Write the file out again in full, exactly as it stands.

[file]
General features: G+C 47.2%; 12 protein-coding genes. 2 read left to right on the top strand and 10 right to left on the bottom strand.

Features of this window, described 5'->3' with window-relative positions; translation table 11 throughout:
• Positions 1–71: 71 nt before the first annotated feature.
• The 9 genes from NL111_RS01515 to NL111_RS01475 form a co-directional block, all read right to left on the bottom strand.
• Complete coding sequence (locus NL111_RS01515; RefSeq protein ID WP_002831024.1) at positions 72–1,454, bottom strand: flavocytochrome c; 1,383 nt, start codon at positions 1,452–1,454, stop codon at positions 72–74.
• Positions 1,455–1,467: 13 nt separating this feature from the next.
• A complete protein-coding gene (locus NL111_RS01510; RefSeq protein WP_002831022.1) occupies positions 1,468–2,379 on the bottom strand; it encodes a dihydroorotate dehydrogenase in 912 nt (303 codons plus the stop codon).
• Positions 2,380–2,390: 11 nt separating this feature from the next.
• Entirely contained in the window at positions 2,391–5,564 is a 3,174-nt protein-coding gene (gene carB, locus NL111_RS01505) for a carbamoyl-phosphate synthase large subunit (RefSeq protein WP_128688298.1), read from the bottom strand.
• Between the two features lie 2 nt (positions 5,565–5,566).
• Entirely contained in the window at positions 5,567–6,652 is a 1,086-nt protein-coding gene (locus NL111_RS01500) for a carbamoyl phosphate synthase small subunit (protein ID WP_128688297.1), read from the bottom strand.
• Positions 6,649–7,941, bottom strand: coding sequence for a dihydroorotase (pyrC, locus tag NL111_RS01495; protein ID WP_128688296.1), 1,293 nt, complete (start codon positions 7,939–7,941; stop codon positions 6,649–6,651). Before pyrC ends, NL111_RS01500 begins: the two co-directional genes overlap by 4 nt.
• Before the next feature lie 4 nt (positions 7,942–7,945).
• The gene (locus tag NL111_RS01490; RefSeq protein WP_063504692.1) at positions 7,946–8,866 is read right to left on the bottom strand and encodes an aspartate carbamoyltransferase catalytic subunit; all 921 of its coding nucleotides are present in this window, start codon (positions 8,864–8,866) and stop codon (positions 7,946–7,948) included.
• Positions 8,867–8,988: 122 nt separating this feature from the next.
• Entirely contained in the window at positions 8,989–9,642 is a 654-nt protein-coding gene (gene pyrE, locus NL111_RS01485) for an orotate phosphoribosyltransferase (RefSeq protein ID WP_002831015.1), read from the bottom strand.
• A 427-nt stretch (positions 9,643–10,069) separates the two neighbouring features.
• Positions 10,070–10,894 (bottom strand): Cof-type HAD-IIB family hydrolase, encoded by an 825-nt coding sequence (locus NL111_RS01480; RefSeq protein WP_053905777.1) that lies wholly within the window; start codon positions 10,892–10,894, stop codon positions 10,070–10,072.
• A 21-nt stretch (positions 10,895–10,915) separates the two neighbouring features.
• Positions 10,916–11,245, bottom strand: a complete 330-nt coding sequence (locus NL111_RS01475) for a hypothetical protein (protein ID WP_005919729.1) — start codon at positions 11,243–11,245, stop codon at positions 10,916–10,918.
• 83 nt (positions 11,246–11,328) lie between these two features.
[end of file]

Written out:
General features: G+C 47.2%; 12 protein-coding genes. 2 read left to right on the top strand and 10 right to left on the bottom strand.

Features of this window, described 5'->3' with window-relative positions; translation table 11 throughout:
• Positions 1–71: 71 nt before the first annotated feature.
• The 9 genes from NL111_RS01515 to NL111_RS01475 form a co-directional block, all read right to left on the bottom strand.
• Complete coding sequence (locus NL111_RS01515; RefSeq protein ID WP_002831024.1) at positions 72–1,454, bottom strand: flavocytochrome c; 1,383 nt, start codon at positions 1,452–1,454, stop codon at positions 72–74.
• Positions 1,455–1,467: 13 nt separating this feature from the next.
• A complete protein-coding gene (locus NL111_RS01510; RefSeq protein WP_002831022.1) occupies positions 1,468–2,379 on the bottom strand; it encodes a dihydroorotate dehydrogenase in 912 nt (303 codons plus the stop codon).
• Positions 2,380–2,390: 11 nt separating this feature from the next.
• Entirely contained in the window at positions 2,391–5,564 is a 3,174-nt protein-coding gene (gene carB, locus NL111_RS01505) for a carbamoyl-phosphate synthase large subunit (RefSeq protein WP_128688298.1), read from the bottom strand.
• Between the two features lie 2 nt (positions 5,565–5,566).
• Entirely contained in the window at positions 5,567–6,652 is a 1,086-nt protein-coding gene (locus NL111_RS01500) for a carbamoyl phosphate synthase small subunit (protein ID WP_128688297.1), read from the bottom strand.
• Positions 6,649–7,941, bottom strand: coding sequence for a dihydroorotase (pyrC, locus tag NL111_RS01495; protein ID WP_128688296.1), 1,293 nt, complete (start codon positions 7,939–7,941; stop codon positions 6,649–6,651). Before pyrC ends, NL111_RS01500 begins: the two co-directional genes overlap by 4 nt.
• Before the next feature lie 4 nt (positions 7,942–7,945).
• The gene (locus tag NL111_RS01490; RefSeq protein WP_063504692.1) at positions 7,946–8,866 is read right to left on the bottom strand and encodes an aspartate carbamoyltransferase catalytic subunit; all 921 of its coding nucleotides are present in this window, start codon (positions 8,864–8,866) and stop codon (positions 7,946–7,948) included.
• Positions 8,867–8,988: 122 nt separating this feature from the next.
• Entirely contained in the window at positions 8,989–9,642 is a 654-nt protein-coding gene (gene pyrE, locus NL111_RS01485) for an orotate phosphoribosyltransferase (RefSeq protein ID WP_002831015.1), read from the bottom strand.
• A 427-nt stretch (positions 9,643–10,069) separates the two neighbouring features.
• Positions 10,070–10,894 (bottom strand): Cof-type HAD-IIB family hydrolase, encoded by an 825-nt coding sequence (locus NL111_RS01480; RefSeq protein WP_053905777.1) that lies wholly within the window; start codon positions 10,892–10,894, stop codon positions 10,070–10,072.
• A 21-nt stretch (positions 10,895–10,915) separates the two neighbouring features.
• Positions 10,916–11,245, bottom strand: a complete 330-nt coding sequence (locus NL111_RS01475) for a hypothetical protein (protein ID WP_005919729.1) — start codon at positions 11,243–11,245, stop codon at positions 10,916–10,918.
• 83 nt (positions 11,246–11,328) lie between these two features.